Death Metal Underground

Summoning – Old Mornings Dawn

by Brett Stevens
April 29, 2013 –

summoning-old_mornings_dawnAfter the first wave of Norwegian black metal entirely re-defined the genre into a melodic and intensely artistic form of music, it seemed metal had culminated. Its technique exploded in death metal, and with black metal, it began the process of creating narrative melodic compositions.

Summoning jumped into this heap by evolving from a relatively straightforward downtempo black metal band into a melange of keyboards, lengthy fast-picked slow melodic passages, and soundtrack-style framing of song structures in the context of atmospheric, Tolkien-inspired vaguely medievalist metal. Ever since they nailed that combination on Dol Guldur, Summoning has been a legend in the metal scene.

After the experiment in greater use of vocals and folk-like dynamics that was Stronghold, Summoning returned with Oath Bound, which edged them closer to the territory last explored on Dol Guldur before the music got more atmospheric on the Nightshade Forests EP. Seven years later, anticipation ran high for their latest, named Old Mornings Dawn.

Coming from the same creative wellspring as other Summoning works, Old Mornings Dawn channels three separate influences: the classic downtempo black metal of its origins, the “Renaissance Faire” style of folk/world music that it became, and an influence that can only be described as dark 1980s industrial goth pop. This album fits in with Joy Division, Soft Cell, Sisters of Mercy and other darker forms of synthpop and EBM, much in the same way that Nightshade Forests picked up similar influences. At the same time, hints of the Stronghold style where vocals lead composition help define these songs.

What is most pronounced on this album however is that Summoning are using the layered style that worked so well on not only Nightshade Forests but the Lost Tales EP as well, but have removed even more of the metal “forward” style narrative composition. Instead, these are circular compositions with layers, but in the best metal style, moods accrue and eventually force change into an entirely different but complementary riff. The result is a ferment of slightly differentiated influences fit into the only song structures that could incorporate them all. The result is like an exotic tour alongside a riverbank populated by fantastic figures from dreams.

Old Mornings Dawn is a creative journey into the recesses of the mind and embraces the sentimental alongside the epic, using its ambient structuring to immerse the listener in a world far beyond anything they have experienced. The result drifts farther from black metal without betraying black metal, and instead creates a voice unique to Summoning which sensibly does not try to be Dol Guldur II, but to create a niche for itself. Its decreased distance from the listener allows emotion to meld with music and create an atmosphere unique to this band and the spread of time they have chosen with their music.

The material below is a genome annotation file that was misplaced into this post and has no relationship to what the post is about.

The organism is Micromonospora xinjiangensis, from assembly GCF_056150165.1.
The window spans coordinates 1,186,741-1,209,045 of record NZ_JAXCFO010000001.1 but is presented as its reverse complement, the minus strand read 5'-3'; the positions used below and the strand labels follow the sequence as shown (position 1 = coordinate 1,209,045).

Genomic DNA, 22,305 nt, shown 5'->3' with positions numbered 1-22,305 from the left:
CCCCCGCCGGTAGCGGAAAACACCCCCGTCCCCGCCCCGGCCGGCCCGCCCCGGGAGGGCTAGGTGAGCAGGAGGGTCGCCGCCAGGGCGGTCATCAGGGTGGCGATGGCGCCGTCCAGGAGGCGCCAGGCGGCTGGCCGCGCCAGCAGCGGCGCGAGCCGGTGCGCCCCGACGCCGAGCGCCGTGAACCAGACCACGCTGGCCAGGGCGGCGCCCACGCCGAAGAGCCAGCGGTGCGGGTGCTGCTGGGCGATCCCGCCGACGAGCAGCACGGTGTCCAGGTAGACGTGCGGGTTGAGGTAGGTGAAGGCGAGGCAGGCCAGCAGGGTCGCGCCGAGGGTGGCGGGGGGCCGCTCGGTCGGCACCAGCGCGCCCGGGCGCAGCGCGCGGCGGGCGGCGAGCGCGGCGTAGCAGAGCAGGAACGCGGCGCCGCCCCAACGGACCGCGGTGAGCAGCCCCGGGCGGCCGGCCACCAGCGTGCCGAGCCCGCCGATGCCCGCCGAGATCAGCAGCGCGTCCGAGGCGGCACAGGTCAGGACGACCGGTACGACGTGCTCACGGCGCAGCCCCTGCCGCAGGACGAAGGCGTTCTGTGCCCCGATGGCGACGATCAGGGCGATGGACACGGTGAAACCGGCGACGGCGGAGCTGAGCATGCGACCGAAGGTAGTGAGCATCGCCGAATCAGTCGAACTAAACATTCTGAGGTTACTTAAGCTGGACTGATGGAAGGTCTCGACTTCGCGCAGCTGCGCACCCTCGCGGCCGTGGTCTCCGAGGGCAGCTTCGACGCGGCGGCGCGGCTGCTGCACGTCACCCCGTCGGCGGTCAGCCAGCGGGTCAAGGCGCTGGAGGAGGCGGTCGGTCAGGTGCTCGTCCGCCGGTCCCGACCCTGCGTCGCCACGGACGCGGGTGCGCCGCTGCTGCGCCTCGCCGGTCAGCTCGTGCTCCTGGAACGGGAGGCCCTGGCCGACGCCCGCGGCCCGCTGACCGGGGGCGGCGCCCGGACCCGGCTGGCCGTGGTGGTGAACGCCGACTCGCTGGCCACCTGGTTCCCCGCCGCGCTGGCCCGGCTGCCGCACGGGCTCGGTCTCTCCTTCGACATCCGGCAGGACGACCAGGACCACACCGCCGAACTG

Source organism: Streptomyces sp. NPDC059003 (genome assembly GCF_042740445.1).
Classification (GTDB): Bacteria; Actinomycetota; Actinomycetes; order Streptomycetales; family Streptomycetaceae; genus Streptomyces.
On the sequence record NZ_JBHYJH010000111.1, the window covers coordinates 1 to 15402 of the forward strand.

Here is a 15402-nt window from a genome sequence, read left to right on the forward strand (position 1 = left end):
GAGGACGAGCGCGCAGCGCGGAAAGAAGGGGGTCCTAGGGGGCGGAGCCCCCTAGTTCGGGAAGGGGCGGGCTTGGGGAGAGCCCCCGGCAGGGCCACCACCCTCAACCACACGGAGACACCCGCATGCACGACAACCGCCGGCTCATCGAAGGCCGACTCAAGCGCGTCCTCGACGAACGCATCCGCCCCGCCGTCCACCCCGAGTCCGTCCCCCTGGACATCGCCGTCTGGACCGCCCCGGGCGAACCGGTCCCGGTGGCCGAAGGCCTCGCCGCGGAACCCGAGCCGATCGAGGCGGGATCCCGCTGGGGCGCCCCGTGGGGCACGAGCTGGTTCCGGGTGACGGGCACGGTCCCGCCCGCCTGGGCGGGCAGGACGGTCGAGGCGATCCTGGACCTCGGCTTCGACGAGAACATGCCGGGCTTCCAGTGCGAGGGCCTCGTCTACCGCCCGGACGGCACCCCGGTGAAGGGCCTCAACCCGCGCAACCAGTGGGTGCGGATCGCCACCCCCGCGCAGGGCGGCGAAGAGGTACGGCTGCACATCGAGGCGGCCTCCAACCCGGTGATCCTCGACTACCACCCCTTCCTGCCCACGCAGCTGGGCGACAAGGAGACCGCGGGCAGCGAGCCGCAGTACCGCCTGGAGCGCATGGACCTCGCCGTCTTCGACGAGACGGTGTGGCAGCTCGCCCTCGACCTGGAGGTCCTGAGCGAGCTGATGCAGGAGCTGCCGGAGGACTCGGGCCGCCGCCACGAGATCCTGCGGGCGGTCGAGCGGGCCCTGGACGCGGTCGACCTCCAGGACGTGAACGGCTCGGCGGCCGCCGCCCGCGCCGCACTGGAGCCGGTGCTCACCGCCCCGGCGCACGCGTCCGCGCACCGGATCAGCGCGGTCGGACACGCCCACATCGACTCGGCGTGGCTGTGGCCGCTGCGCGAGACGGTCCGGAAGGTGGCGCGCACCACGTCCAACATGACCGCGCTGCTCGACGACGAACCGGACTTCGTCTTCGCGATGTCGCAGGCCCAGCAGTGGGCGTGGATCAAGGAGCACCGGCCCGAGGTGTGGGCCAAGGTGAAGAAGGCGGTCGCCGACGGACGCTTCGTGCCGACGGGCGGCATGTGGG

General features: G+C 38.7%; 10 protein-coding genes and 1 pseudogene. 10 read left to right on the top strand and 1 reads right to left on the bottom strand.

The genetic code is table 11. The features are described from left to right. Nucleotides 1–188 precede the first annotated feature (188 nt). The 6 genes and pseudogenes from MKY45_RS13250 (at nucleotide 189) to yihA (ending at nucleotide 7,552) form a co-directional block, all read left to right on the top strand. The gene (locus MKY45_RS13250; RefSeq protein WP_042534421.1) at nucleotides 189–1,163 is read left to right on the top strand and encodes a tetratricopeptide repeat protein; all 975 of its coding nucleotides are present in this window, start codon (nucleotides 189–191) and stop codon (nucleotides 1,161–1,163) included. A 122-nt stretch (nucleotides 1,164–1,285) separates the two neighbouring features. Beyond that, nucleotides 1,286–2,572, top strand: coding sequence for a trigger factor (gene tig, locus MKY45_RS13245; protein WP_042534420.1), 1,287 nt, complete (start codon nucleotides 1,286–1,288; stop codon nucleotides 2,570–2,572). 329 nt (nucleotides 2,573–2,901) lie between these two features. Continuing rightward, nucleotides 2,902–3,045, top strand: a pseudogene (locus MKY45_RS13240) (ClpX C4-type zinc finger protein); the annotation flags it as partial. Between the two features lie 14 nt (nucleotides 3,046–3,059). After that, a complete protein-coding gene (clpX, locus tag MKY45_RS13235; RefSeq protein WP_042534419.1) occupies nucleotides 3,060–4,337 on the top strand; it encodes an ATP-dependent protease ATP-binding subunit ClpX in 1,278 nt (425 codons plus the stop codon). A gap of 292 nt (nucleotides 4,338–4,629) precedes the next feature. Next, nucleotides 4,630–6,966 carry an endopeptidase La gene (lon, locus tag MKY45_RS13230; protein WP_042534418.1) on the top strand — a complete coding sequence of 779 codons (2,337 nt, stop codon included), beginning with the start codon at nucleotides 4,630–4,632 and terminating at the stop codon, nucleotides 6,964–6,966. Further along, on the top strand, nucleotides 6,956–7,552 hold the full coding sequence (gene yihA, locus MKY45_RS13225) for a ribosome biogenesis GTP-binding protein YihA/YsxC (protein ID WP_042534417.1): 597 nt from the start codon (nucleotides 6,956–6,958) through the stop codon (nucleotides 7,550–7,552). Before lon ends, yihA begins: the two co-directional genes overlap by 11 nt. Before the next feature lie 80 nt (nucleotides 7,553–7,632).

Tags: ,

12 comments

  • John S.

    Too much routine for my taste. I feel like I’ve heard those melodies a thousand times before. “If I hear one more trumpet staccato, I’ll…”

    1. bitterman

      This was to be expected. They’ve been reiterating their 3rd album in more commercial or conventional ways for about 15 years now. It’s dull, yes, but the real evil is a new black metal project between Ihsahn and the band Trivium. Knowing the depths Ihsahn has fallen since 2001, new realms of poop shall be found. The new Atrocity sounds like Fear Factory fronted by David Vincent doing Theli era Therion covers. Mayhem’s last Deathspell Omega esque album was bad, but now they have a guitarist from a Slipknot esque band (who will write all the music). Satyricon is going to release another RATT album. Black Sabbath phoned in more drug money. Hypocrisy… well, it’s awful but at least they’re warning us about the Anunnaki’s imminent return, and when they hear about Diabolus in Musica, there will be hell to pay.

      1. John S.

        Hey, I liked Oath Bound, so I don’t mind their trying to present the same idea in mildly different ways. It’s just that this time around the presentation is not as inspiring. But I’m already starting to enjoy Old Mornings Dawn more, so Stevens is probably right again.

  • Jax Rectumburger

    Please review Mercyless Abject Offerings and Coloured Funeral. Intense death metal from France but different to Massacra.

  • Pingback: [Death Metal Underground] Summoning to release new EP, re-issue vinyl versions of older classic albums |  - Death Metal Underground -

  • 1349

    I’m starting to like this album almost as much as Dol Guldur.
    But of course it’s a bit too warm & sweet.